Taking refuge in each precious jewel, I find I am able to practice compassion for my hurting heart. I see the buddha in me with clarity, even in moments where fear and anger still surge through my body. I know that I too can follow the path to enlightenment. I can once again absorb the words and teachings of the historical Buddha and the realized beings that have carried on his legacy. I can allow their wisdom to touch my heart. I’m able to lean on my sangha, my dear friends, when I am most hurting and hopeless.
My Buddhist practice has helped me understand my experiences of abuse with greater clarity. The many other trans and genderqueer people, as well as cisgender women and men that have come forward in recent times with their own stories of abuse have also helped me recognize and comprehend my own.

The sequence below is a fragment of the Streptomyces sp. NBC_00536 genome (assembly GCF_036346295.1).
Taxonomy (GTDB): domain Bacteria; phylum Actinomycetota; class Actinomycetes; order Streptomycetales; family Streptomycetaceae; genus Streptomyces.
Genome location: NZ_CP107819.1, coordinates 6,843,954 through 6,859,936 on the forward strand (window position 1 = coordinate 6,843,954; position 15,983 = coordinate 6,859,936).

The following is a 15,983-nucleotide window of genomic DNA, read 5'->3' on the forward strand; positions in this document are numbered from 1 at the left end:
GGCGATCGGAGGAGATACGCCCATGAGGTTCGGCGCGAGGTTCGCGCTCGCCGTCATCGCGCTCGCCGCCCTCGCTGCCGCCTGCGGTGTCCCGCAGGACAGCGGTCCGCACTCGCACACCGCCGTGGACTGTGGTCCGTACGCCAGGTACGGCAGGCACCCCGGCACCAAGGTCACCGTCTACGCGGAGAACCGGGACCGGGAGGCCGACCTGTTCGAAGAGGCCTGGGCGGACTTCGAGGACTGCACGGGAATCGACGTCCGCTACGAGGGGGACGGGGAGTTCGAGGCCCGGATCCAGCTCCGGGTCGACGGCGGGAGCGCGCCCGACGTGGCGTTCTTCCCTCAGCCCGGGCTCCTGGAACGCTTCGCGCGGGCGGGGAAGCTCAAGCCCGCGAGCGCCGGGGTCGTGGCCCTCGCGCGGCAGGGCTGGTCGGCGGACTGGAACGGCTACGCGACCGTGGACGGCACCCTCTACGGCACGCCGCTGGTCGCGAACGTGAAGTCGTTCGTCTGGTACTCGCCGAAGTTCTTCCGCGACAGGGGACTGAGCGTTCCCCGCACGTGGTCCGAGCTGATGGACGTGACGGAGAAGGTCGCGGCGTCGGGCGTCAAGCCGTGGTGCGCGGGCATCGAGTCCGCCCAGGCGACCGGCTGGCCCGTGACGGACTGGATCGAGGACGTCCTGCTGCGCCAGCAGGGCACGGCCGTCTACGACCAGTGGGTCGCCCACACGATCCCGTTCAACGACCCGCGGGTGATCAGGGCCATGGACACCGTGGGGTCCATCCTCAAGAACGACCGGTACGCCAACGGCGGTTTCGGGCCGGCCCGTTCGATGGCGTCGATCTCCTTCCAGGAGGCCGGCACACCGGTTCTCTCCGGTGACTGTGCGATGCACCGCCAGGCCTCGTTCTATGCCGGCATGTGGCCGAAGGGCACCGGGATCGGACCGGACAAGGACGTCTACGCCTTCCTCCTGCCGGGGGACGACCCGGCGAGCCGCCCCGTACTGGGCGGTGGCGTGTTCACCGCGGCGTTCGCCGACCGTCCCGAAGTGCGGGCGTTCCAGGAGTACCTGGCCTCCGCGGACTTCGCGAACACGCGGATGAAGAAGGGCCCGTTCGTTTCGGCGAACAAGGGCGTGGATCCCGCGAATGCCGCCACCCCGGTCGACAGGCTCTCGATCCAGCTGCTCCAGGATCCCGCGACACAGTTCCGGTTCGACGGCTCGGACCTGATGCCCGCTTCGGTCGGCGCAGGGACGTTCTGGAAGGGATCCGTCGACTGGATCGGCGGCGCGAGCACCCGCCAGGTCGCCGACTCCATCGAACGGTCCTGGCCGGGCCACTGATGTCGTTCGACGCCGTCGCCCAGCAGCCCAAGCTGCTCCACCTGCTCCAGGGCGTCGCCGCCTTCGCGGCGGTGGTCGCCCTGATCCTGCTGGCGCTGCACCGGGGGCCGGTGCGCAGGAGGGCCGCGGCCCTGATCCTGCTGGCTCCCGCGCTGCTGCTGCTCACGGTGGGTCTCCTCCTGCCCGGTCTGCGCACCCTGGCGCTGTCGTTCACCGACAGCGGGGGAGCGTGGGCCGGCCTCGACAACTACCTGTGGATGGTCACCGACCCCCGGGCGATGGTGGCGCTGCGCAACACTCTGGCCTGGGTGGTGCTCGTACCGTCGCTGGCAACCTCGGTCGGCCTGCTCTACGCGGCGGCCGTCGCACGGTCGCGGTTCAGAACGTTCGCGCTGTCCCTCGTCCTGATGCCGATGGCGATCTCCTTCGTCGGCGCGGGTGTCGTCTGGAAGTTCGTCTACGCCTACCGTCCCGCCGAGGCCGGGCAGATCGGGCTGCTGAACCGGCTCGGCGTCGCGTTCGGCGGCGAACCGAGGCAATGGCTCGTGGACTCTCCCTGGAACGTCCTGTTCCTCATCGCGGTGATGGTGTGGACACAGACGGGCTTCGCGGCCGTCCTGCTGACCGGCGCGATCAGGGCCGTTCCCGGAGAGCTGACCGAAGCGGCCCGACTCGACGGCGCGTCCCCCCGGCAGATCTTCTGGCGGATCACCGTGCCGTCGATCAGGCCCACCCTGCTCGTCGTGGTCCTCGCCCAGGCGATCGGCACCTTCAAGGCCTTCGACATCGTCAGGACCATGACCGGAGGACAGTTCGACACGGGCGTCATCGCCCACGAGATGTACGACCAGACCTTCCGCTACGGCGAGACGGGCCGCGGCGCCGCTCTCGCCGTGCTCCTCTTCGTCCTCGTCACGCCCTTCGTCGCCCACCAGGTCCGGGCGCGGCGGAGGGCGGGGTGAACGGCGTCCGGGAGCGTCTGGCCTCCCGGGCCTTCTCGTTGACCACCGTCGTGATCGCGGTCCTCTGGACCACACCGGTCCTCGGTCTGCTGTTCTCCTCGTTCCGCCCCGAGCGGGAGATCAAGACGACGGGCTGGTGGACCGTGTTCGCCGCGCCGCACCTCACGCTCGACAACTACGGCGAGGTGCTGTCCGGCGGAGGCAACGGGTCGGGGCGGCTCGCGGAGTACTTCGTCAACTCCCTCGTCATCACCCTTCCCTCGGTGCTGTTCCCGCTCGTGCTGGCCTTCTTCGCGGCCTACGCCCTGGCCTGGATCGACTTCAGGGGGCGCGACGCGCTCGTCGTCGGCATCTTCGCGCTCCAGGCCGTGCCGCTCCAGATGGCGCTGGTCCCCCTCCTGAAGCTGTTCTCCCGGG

The three jewels have not entirely cured my pain or negated the trauma I experienced, but they allow me to hold these difficult realities with kindness, understanding, and non-judgment. They have helped me work with my fractured heart more intimately, supporting me with a softness that shows me healing is possible. Each time I sit with my experiences of abuse I remember the simple teaching of Thich Nhat Hanh: from the mud comes the lotus. Likewise, drawn from the three jewels comes liberation, comes love, comes compassion, comes awareness — comes my fortitude to keep my heart tender, open, gentle, blooming, and alive.